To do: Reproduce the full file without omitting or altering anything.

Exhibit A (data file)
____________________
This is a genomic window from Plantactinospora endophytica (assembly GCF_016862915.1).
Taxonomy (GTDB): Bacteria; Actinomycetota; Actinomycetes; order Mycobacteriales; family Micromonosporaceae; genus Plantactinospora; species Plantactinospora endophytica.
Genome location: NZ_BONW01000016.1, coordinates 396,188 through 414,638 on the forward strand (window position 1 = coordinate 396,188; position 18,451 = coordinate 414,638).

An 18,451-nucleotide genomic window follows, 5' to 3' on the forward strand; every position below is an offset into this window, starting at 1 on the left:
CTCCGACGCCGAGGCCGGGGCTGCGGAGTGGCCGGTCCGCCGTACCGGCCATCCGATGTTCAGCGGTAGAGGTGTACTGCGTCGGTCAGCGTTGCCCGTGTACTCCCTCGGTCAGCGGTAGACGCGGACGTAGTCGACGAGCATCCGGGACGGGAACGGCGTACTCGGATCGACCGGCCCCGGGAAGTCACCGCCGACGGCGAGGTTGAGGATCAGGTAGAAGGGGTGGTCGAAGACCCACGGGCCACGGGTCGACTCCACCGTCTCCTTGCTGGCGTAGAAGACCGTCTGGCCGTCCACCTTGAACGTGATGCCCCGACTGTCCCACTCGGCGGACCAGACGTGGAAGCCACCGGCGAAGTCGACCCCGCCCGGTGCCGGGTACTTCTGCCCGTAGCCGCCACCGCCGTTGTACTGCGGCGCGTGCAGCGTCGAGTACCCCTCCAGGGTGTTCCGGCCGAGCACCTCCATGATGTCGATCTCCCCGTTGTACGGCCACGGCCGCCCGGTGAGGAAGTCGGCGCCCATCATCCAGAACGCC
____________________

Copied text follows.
This is a genomic window from Plantactinospora endophytica (assembly GCF_016862915.1).
Taxonomy (GTDB): Bacteria; Actinomycetota; Actinomycetes; order Mycobacteriales; family Micromonosporaceae; genus Plantactinospora; species Plantactinospora endophytica.
Genome location: NZ_BONW01000016.1, coordinates 396,188 through 414,638 on the forward strand (window position 1 = coordinate 396,188; position 18,451 = coordinate 414,638).

An 18,451-nucleotide genomic window follows, 5' to 3' on the forward strand; every position below is an offset into this window, starting at 1 on the left:
CTCCGACGCCGAGGCCGGGGCTGCGGAGTGGCCGGTCCGCCGTACCGGCCATCCGATGTTCAGCGGTAGAGGTGTACTGCGTCGGTCAGCGTTGCCCGTGTACTCCCTCGGTCAGCGGTAGACGCGGACGTAGTCGACGAGCATCCGGGACGGGAACGGCGTACTCGGATCGACCGGCCCCGGGAAGTCACCGCCGACGGCGAGGTTGAGGATCAGGTAGAAGGGGTGGTCGAAGACCCACGGGCCACGGGTCGACTCCACCGTCTCCTTGCTGGCGTAGAAGACCGTCTGGCCGTCCACCTTGAACGTGATGCCCCGACTGTCCCACTCGGCGGACCAGACGTGGAAGCCACCGGCGAAGTCGACCCCGCCCGGTGCCGGGTACTTCTGCCCGTAGCCGCCACCGCCGTTGTACTGCGGCGCGTGCAGCGTCGAGTACCCCTCCAGGGTGTTCCGGCCGAGCACCTCCATGATGTCGATCTCCCCGTTGTACGGCCACGGCCGCCCGGTGAGGAAGTCGGCGCCCATCATCCAGAACGCC